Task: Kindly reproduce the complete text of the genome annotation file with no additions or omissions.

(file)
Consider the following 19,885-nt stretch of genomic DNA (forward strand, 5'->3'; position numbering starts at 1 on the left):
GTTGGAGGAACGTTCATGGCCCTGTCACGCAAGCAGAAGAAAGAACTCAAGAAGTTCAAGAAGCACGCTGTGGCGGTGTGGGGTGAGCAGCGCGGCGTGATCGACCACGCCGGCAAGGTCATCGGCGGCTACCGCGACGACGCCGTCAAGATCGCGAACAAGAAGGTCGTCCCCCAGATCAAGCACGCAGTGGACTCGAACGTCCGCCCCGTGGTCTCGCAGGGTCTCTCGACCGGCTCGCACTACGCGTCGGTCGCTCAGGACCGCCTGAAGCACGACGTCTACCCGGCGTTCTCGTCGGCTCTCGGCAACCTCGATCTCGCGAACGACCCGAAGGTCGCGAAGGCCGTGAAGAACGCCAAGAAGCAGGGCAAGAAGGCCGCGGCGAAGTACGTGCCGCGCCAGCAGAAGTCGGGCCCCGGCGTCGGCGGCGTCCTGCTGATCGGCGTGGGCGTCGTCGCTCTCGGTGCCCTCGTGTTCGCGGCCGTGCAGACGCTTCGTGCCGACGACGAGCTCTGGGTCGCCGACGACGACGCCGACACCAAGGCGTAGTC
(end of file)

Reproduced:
Consider the following 19,885-nt stretch of genomic DNA (forward strand, 5'->3'; position numbering starts at 1 on the left):
GTTGGAGGAACGTTCATGGCCCTGTCACGCAAGCAGAAGAAAGAACTCAAGAAGTTCAAGAAGCACGCTGTGGCGGTGTGGGGTGAGCAGCGCGGCGTGATCGACCACGCCGGCAAGGTCATCGGCGGCTACCGCGACGACGCCGTCAAGATCGCGAACAAGAAGGTCGTCCCCCAGATCAAGCACGCAGTGGACTCGAACGTCCGCCCCGTGGTCTCGCAGGGTCTCTCGACCGGCTCGCACTACGCGTCGGTCGCTCAGGACCGCCTGAAGCACGACGTCTACCCGGCGTTCTCGTCGGCTCTCGGCAACCTCGATCTCGCGAACGACCCGAAGGTCGCGAAGGCCGTGAAGAACGCCAAGAAGCAGGGCAAGAAGGCCGCGGCGAAGTACGTGCCGCGCCAGCAGAAGTCGGGCCCCGGCGTCGGCGGCGTCCTGCTGATCGGCGTGGGCGTCGTCGCTCTCGGTGCCCTCGTGTTCGCGGCCGTGCAGACGCTTCGTGCCGACGACGAGCTCTGGGTCGCCGACGACGACGCCGACACCAAGGCGTAGTC